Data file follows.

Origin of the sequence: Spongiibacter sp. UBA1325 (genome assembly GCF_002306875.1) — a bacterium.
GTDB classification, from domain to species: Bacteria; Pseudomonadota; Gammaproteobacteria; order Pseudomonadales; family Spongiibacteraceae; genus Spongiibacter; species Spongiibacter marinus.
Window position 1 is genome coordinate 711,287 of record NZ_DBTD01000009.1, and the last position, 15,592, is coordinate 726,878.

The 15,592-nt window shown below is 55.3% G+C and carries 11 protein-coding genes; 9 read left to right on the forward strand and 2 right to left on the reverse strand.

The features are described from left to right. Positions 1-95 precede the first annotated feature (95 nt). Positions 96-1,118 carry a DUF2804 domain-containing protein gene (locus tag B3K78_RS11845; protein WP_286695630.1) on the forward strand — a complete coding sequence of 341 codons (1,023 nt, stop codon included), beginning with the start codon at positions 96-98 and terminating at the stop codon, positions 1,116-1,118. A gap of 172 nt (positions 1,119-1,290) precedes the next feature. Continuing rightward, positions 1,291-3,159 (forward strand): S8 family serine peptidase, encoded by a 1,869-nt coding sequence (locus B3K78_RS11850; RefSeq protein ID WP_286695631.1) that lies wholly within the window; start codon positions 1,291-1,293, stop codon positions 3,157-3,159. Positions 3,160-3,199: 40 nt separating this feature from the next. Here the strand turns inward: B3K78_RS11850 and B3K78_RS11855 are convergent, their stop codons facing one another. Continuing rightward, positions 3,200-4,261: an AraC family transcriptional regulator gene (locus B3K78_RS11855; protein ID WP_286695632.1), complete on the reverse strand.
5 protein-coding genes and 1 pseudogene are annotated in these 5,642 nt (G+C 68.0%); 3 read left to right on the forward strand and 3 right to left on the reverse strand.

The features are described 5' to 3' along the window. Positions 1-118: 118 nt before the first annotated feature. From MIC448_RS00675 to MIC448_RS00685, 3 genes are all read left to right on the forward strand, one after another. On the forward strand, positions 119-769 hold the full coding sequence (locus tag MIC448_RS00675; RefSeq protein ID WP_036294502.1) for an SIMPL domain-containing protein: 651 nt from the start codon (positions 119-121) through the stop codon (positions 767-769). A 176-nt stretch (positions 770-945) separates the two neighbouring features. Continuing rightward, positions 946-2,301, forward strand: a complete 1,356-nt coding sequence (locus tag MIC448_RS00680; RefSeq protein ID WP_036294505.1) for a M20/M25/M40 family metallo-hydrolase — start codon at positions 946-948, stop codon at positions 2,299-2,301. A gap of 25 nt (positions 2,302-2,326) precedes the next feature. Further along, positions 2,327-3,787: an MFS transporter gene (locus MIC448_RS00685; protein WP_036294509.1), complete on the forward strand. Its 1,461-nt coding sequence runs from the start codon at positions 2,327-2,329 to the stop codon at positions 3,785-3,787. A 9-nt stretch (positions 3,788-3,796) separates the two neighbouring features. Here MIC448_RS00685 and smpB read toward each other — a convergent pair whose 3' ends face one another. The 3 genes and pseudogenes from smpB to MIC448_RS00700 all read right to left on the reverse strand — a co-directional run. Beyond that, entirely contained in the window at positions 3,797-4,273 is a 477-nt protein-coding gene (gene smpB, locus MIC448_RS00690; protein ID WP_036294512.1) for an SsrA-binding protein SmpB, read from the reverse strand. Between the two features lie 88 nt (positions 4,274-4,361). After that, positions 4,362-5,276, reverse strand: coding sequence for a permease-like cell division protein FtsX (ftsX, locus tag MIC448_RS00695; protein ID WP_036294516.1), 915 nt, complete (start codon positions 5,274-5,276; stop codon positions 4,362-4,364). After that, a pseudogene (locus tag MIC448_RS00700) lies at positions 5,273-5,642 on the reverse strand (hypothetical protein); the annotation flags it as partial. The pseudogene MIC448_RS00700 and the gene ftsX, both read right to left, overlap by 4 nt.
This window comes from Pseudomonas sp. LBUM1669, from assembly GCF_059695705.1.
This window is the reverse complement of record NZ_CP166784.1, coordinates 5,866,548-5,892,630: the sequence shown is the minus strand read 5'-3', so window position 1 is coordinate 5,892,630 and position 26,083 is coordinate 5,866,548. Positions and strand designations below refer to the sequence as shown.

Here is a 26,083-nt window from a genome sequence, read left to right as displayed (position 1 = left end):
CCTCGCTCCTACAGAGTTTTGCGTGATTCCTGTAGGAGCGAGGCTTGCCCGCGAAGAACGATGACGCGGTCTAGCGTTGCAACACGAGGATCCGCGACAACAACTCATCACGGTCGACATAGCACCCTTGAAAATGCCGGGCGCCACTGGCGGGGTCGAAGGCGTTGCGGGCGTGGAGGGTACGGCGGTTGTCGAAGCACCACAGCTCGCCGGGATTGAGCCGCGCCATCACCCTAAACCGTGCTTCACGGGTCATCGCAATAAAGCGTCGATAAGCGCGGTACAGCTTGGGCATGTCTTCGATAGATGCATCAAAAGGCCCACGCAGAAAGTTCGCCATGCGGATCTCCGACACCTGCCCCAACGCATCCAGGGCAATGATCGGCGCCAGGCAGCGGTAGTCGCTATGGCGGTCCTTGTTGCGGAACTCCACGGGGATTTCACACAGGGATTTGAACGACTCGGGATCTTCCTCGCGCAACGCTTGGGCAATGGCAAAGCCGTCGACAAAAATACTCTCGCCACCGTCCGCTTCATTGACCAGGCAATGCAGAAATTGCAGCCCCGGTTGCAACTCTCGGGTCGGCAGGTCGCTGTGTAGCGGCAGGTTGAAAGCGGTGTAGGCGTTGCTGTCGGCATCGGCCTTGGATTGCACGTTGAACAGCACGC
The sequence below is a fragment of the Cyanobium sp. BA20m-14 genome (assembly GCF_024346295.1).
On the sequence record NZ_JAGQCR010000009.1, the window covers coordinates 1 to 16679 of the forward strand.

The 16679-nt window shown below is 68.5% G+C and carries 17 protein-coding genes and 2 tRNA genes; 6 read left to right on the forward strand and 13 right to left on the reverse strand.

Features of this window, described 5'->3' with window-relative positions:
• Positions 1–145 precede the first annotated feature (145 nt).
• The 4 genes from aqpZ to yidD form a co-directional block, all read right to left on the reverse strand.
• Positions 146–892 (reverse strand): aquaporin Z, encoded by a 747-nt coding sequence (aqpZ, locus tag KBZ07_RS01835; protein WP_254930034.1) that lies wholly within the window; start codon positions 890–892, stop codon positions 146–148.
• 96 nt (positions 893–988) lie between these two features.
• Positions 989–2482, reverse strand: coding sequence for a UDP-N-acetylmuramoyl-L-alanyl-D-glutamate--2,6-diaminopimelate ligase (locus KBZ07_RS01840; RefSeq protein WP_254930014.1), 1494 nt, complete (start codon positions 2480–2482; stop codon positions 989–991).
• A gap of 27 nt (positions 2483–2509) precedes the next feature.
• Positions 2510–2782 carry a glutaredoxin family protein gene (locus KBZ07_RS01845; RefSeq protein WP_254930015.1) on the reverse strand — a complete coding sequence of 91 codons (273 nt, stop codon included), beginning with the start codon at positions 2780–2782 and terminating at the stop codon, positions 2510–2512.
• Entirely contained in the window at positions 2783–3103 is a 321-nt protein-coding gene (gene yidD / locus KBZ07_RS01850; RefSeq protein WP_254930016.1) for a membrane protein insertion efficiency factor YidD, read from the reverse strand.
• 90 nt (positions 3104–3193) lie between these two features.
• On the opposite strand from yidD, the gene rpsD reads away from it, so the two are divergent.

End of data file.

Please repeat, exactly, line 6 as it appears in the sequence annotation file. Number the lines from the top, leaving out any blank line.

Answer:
5 protein-coding genes and 1 pseudogene are annotated in these 5,642 nt (G+C 68.0%); 3 read left to right on the forward strand and 3 right to left on the reverse strand.